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Wiggle Room Is Key to Meeting Deadlines, Research Suggests

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Wiggle Room Is Key to Meeting Deadlines, Research Suggests

Research from the University of Michigan highlights how making room for uncertainty can result in more successful outcomes on projects at work.

· Agile Zone ·
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Wiggle in the street

Your inner child will be thrilled to learn that you really can wiggle your way to success at work.

The old business trope posits that no plan survives contact with the enemy, and so most goals should have sufficient flex built into them to reflect the uncertainty inherent in them.

And now, research from the University of Michigan highlights how accepting this uncertainty can result in more successful outcomes for the project.

You may also like:  Stop Estimating: The #NoEstimates Movement in Agile

The researchers conducted a number of experiments to test the technique of teams, and found that by having a more flexible approach to deadlines, the success rate of projects rose by up to 40 percent. This success included timely completion, a better match with the original specification, and even higher profitability.

"A deadline is just another stakeholder requirement, and we all know that stakeholder requirements hold a certain amount of uncertainty," the researchers explain. "We can't eliminate that uncertainty, but we can often quantify it. And I've found that the value of doing that is very big."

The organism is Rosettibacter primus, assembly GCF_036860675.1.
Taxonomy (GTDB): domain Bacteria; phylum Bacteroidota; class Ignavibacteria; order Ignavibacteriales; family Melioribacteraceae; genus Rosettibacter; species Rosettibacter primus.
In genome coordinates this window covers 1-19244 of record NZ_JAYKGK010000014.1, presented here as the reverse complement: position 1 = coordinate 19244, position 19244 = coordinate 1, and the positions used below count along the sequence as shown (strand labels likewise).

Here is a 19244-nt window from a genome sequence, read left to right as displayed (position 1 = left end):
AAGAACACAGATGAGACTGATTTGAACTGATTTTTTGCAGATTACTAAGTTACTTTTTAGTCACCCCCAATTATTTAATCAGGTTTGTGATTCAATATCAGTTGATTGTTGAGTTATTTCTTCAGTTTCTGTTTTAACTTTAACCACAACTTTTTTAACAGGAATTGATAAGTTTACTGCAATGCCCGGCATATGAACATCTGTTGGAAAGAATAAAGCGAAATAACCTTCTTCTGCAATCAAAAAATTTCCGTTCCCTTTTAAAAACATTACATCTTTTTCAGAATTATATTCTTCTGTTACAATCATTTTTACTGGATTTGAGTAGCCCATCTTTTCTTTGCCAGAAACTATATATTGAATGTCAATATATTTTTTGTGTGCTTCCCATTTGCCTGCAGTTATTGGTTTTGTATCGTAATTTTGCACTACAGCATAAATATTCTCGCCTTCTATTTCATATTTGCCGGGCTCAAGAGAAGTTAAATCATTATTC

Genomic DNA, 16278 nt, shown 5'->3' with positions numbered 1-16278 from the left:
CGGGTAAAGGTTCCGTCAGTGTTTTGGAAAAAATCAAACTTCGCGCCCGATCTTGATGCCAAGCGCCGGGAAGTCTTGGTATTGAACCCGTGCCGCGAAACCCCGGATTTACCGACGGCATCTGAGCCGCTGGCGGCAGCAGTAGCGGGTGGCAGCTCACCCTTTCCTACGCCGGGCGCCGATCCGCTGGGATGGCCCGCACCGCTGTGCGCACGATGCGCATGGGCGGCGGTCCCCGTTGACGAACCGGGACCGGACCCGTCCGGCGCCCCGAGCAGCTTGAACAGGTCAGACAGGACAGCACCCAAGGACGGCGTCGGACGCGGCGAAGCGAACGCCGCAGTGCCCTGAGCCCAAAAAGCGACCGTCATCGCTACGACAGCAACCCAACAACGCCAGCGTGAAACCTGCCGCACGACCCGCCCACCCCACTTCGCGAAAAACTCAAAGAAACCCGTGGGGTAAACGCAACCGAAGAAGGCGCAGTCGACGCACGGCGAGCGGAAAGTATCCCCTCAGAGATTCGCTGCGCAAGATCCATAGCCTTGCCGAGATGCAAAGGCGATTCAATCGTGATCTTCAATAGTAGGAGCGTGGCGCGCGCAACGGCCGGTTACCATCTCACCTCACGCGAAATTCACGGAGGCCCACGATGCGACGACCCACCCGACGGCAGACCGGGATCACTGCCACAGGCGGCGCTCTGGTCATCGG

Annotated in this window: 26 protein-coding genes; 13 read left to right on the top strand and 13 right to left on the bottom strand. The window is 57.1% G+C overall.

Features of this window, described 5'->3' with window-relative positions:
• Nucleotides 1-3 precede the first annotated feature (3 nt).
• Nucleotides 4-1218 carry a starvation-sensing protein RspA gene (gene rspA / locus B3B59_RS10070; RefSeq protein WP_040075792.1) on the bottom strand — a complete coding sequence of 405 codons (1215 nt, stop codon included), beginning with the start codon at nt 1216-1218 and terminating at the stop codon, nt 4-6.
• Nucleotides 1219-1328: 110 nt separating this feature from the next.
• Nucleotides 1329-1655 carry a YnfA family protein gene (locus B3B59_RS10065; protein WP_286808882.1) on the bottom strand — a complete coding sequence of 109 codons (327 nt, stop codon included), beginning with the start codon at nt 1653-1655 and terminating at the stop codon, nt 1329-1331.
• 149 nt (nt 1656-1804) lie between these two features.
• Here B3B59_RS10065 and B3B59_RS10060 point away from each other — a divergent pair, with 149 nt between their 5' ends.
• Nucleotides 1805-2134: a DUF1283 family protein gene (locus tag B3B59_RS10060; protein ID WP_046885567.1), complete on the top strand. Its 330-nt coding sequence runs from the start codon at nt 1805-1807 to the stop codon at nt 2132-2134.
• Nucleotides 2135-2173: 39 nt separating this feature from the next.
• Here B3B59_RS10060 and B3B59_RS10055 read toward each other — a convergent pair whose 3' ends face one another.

Smarter projects

The hardest part in taking a more flexible approach to your work often arrives at the outset as it requires moving beyond setting projected completion dates for your project, even if they take into account an optimistic and pessimistic perspective. Indeed, it requires a thorough examination of the reasoning behind these deadlines.

"Stakeholders are always dealing with a complex set of uncertainties, but they are rarely shared with project managers. The goal is to bring the two worlds closer together and incorporate the knowledge that's uncovered into the management process," the researchers say.

Once armed with this information, the next step is to incorporate the uncertainty that you've identified into the deadline. The authors propose doing this by adding an extra virtual activity to the project. This activity begins on the optimistic deadline day, and ends on the pessimistic deadline day. This provides you with a 'bullseye' to aim for, and as long as the project is completed within this window, it's considered on time. The greater the uncertainty, the larger this window will be.

Managing uncertainty

With this information, the manager can then begin to make more informed decisions based upon the relative level of uncertainty in the project. If the uncertainty is low, and therefore the target window is large, then resources should be focused on projects with more certainty.

This process can also occur on the fly as the certainty of the project changes throughout its duration. By having a running forecast of the uncertainty involved in the deadline, it helps the project manager to plan accordingly.

"This technique can save a manager from spending a lot of time and resources on a deadline that might not matter much in the end," the researchers say. "If it's soft, the manager can quickly see that it's soft and focus resources on other requirements that are less likely to change."

Further reading

Three Reasons to Stop Talking About Time and Deadlines in Agile Environments

You're Doing It Wrong: Deadlines

Topics:
framing ,targets ,uncertainty ,goal setting ,agile ,work smarter not harder ,wiggle room ,meeting deadlines

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